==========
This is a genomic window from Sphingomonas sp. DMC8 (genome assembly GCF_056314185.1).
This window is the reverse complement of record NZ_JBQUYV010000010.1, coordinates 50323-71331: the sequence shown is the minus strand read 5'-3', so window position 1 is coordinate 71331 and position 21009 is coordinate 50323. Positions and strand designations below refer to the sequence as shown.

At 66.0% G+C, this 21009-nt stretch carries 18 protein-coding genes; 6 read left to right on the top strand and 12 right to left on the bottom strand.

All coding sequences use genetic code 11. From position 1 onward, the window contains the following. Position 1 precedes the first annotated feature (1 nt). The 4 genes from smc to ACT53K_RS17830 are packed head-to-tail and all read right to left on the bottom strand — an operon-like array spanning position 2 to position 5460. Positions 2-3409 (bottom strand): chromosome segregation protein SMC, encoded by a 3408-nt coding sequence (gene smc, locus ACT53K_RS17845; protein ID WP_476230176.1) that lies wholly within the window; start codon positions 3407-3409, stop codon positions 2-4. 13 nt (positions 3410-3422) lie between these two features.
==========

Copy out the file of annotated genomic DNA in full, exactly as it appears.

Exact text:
This is a genomic window from Sphingomonas sp. DMC8 (genome assembly GCF_056314185.1).
This window is the reverse complement of record NZ_JBQUYV010000010.1, coordinates 50323-71331: the sequence shown is the minus strand read 5'-3', so window position 1 is coordinate 71331 and position 21009 is coordinate 50323. Positions and strand designations below refer to the sequence as shown.

At 66.0% G+C, this 21009-nt stretch carries 18 protein-coding genes; 6 read left to right on the top strand and 12 right to left on the bottom strand.

All coding sequences use genetic code 11. From position 1 onward, the window contains the following. Position 1 precedes the first annotated feature (1 nt). The 4 genes from smc to ACT53K_RS17830 are packed head-to-tail and all read right to left on the bottom strand — an operon-like array spanning position 2 to position 5460. Positions 2-3409 (bottom strand): chromosome segregation protein SMC, encoded by a 3408-nt coding sequence (gene smc, locus ACT53K_RS17845; protein ID WP_476230176.1) that lies wholly within the window; start codon positions 3407-3409, stop codon positions 2-4. 13 nt (positions 3410-3422) lie between these two features.